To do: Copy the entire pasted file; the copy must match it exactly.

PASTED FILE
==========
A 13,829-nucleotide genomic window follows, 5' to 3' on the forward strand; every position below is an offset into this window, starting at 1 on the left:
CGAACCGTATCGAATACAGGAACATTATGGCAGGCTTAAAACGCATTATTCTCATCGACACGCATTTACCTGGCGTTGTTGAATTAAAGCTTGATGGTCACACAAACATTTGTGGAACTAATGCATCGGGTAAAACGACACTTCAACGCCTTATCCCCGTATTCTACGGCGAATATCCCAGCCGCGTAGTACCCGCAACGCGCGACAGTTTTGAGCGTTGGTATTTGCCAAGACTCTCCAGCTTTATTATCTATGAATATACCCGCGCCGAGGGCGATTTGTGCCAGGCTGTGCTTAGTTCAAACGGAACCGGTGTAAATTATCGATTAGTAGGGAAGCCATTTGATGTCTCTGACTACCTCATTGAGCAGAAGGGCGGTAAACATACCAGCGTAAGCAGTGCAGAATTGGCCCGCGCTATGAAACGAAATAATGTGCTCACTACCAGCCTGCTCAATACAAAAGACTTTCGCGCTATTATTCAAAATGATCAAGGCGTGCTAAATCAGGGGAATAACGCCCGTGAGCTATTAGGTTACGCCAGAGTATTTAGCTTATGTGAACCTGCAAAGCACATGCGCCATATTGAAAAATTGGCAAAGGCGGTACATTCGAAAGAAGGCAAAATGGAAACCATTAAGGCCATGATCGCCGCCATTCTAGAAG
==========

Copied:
A 13,829-nucleotide genomic window follows, 5' to 3' on the forward strand; every position below is an offset into this window, starting at 1 on the left:
CGAACCGTATCGAATACAGGAACATTATGGCAGGCTTAAAACGCATTATTCTCATCGACACGCATTTACCTGGCGTTGTTGAATTAAAGCTTGATGGTCACACAAACATTTGTGGAACTAATGCATCGGGTAAAACGACACTTCAACGCCTTATCCCCGTATTCTACGGCGAATATCCCAGCCGCGTAGTACCCGCAACGCGCGACAGTTTTGAGCGTTGGTATTTGCCAAGACTCTCCAGCTTTATTATCTATGAATATACCCGCGCCGAGGGCGATTTGTGCCAGGCTGTGCTTAGTTCAAACGGAACCGGTGTAAATTATCGATTAGTAGGGAAGCCATTTGATGTCTCTGACTACCTCATTGAGCAGAAGGGCGGTAAACATACCAGCGTAAGCAGTGCAGAATTGGCCCGCGCTATGAAACGAAATAATGTGCTCACTACCAGCCTGCTCAATACAAAAGACTTTCGCGCTATTATTCAAAATGATCAAGGCGTGCTAAATCAGGGGAATAACGCCCGTGAGCTATTAGGTTACGCCAGAGTATTTAGCTTATGTGAACCTGCAAAGCACATGCGCCATATTGAAAAATTGGCAAAGGCGGTACATTCGAAAGAAGGCAAAATGGAAACCATTAAGGCCATGATCGCCGCCATTCTAGAAG